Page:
Mac Dude

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12 years, 36 days

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These are answers submitted by Mac Dude

I'd suggest you write the important output of your worksheet to disk as a Matrix or as several Matrices (or Vectors). A lot gets saved with the Maple workbook, but the variables do not get assigned their values until the sheet is run. In fact, the kernel has no part in the loading process of a worksheet.

There is a Maple command "save" that allows to save the content of variables in assignment form. Check its documentation. Presumably, if you saved all variables with assigned values, then reading the file back in would allow you to restore the state of your worksheet.

There is also the function anames('user') that returns a sequence of all user-assigned names, which you should be able to use in the save command.

I.e. something like

   save anames('user'), "state.m";

should save,

   read "state.m";

should restore your state.

Note that I have not actually used these. I'd try on a simple example first before using it on results of a 12-hour-run


Your first case fails because of round-off error. You can add "epsilon=<some small number>" to the Int function and adjust epsilon for it to work. On my system I run with Digits=15 by default, and the numeric integration works for epsilon down to 1E-9. Comparing the result to the analytic calculation indicates you get between 8 and 10 digits accuracy.

The case with alpha=500 is pathological and should fail. alpha is in the exponent so you are taking something to the 500s power. You are up to no good here. On my system I get mostly Float(undefined) as damn well I should.

epsilon=1E-9 also works for the last case even though I think alpha=45 is still crazy.

You can also play with digits=<some integer> to get more precision.

But the real question is: What are you trying to achieve here? It seems like your functions approach 0 for relatively modest values of x and stay there (I plotted your expression for some values of alpha, beta and j). You are likely better off by finding a reasonable upper limit for the integration region and use one of the other integration methods like _d01akc or _Sinc. I have had a similar battle once and eventually realized that I can't always avoid determining the upper limit of an integral.

Mac Dude.

There are two ways you can run Maple in the GUI: either with one kernel being shared by all worksheets or with a separate kernel for each worksheet. You pick what you want in the Preferences on the "General" tab (it is called "Mathematical Engine").

If you run separate kernels (which most of us do) then each worksheet is completely separate, and you do not get access to the variables of the other worksheet. If you run a shared kernel you can get access across worksheets, but you need to ensure that the sheets don't clobber each others variables.

For separate kernels, I guess your options of "inter-sheet communication" are limited to writing and reading files. There is a good chance you'll run into synchronization issues.

If you are after parallelism, you may consider running snippets of Maple code as separate processes using either the Thread package (shared memory) or the Grid package (in essence, MPI but only on your machine). In my and others' experience, though, achieving gainful parallelism in Maple is actually not all that easy. If you do not need parallelism, why not wrap the code for the second sheet into a Module with one or more procedures and call it from the worksheet using the data produced?

Mac Dude



plottools[transform] can change the displayed coordinate and therefore do what you want. See its help file.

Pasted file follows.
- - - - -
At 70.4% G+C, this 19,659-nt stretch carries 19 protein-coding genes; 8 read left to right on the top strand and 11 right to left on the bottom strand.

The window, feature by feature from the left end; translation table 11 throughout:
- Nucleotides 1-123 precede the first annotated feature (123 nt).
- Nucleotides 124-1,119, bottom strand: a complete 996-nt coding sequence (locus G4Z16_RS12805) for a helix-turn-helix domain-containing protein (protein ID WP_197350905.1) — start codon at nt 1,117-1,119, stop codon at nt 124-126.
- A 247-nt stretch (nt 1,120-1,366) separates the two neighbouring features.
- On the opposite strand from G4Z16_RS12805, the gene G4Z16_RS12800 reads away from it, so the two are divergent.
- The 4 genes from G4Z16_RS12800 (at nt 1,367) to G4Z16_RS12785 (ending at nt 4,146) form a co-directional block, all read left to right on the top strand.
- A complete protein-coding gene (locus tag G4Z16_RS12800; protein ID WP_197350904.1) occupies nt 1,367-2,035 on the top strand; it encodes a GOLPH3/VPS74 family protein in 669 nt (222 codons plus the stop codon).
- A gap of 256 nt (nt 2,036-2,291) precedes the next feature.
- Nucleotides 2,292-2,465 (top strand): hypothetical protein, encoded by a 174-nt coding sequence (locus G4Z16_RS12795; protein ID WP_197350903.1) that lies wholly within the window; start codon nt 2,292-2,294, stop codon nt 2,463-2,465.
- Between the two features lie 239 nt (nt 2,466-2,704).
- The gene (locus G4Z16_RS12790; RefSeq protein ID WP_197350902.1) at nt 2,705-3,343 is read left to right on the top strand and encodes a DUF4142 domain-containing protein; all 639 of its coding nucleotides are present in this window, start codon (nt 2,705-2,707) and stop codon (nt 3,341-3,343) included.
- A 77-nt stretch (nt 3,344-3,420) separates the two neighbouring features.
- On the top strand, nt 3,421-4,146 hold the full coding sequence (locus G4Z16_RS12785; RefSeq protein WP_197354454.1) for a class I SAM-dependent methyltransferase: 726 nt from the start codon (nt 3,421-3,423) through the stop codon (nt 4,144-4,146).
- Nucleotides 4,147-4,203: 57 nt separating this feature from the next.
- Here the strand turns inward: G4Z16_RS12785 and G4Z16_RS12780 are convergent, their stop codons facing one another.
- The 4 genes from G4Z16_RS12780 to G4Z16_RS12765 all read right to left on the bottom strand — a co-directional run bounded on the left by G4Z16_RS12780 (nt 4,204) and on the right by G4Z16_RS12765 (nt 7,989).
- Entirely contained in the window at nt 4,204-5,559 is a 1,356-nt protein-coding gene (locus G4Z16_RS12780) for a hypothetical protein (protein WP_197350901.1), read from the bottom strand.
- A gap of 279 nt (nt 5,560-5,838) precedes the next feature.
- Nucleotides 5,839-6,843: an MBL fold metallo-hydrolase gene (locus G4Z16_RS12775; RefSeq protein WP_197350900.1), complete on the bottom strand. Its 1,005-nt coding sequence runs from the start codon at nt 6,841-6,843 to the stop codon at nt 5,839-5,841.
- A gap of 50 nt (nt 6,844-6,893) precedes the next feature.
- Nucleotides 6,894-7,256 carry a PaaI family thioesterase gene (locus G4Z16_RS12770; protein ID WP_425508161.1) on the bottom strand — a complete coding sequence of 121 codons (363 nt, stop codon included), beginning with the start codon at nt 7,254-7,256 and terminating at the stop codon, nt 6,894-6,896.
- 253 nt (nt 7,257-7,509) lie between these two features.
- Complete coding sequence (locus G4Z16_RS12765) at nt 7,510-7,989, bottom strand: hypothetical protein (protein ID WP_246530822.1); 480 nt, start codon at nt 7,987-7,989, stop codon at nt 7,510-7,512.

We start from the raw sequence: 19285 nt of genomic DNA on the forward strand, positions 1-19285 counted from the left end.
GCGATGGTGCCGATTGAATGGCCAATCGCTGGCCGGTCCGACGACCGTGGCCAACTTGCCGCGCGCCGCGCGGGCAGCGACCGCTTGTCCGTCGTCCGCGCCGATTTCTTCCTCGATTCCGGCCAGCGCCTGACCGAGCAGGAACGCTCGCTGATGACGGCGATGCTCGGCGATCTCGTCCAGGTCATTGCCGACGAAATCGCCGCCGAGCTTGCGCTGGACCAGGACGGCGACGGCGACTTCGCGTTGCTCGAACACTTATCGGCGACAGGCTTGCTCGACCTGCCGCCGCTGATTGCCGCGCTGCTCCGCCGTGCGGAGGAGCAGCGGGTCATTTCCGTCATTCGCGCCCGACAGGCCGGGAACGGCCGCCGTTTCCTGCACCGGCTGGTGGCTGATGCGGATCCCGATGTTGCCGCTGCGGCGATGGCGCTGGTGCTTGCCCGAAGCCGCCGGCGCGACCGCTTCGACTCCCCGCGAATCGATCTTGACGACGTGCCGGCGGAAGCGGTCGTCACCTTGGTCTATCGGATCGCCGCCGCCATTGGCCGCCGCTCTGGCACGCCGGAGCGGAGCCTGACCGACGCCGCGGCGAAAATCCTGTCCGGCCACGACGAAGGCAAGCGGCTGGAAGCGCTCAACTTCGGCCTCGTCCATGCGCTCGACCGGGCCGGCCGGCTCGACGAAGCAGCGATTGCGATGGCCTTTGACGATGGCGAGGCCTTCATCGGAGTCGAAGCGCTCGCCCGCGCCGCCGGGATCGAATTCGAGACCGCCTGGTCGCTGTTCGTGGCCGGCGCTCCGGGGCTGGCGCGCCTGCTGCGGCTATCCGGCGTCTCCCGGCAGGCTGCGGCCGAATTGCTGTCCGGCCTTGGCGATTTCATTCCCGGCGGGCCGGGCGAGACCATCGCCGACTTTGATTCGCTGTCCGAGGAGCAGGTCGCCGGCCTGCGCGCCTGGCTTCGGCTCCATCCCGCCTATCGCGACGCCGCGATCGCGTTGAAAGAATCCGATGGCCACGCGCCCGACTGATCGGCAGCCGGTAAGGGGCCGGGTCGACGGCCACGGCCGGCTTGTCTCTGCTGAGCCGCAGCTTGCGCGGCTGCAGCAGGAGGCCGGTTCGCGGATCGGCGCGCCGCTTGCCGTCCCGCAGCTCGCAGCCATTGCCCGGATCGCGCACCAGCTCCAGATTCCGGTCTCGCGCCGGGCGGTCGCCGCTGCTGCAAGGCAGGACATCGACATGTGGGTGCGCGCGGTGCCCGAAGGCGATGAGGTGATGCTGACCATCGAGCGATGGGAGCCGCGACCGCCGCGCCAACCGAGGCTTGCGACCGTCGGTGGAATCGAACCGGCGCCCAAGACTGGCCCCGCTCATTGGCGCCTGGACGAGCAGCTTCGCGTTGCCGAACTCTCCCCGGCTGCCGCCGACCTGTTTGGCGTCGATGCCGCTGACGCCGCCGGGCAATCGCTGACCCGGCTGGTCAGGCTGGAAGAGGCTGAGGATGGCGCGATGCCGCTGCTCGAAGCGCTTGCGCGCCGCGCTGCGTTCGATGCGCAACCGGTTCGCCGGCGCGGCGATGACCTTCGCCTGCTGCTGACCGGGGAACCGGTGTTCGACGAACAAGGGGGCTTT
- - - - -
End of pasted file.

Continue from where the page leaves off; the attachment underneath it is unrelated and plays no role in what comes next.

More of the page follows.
Mac Dude.

Checkout the Filetools package, it has all sorts of write and read commands, with different formats.

When settling on a scheme you also need to consider how you want the data presented upon reading them back. If you write individual variables out, how will you keep track of them upon reading them back in?

It would be nicest if you could make a table (which is an associative array & you can use variable names as index) and write/read that. A cursory glimpse in the help facility did not reveal existence of a command to write out tables (only rtables seem to be allowed in FileTools:-Write). You may be able to mock something up in a Matrix with datatype-anything and use ExportMatrix.

If it is a simple data sructure with not many parameters, you can consider making a Vector of the values and just use ExportVector and ImportVector and keep track of the names by hand.

Mac Dude

Hi Voltageist,

Please reflect a little on what you want help with. We can guess, but it actually helps you to formulate your problem in a comprehensible way.

So, you know how to plot f(x). Good. Now what is x1? A value for x? Then your question makes little sense. A value for f(x)? How are we supposed to know (other than inferring it from your throwing a reference to Newton's method in there)??

What do you mean by "plotting Newton's method"? Plot the iterations (i.e. the sequence of x,f(x) pairs that approach the wanted value of f(x))? Or plot the result of Newton's for a range of x1=f(x)?

Do you see the issue here?

We are willing to help. But not everyone has the time to formulate the poblem you need help with for you.



The answer to your first question is:

f:=x -> x^3;

The first line is the way to declare a function in Maple. The 2nd line shows how to plot it.

You will need to read the manual: Maple comes with some manuals; you can download these from Maplesoft if you did not get them.

Google Maple introduction or something like that. there is quite a bit of info on the Web.

There is also Edgardo Cheb-Terrab's mini course. Although written with physicists in mind, it'll get you going fast if you are willing to spend the time working through it.

Mac Dude

eval(diff(f(x), x$2),x=5);

This gives you something messy; you can simplify it, and then evalf(...) to get a number (a float in Maple lingo).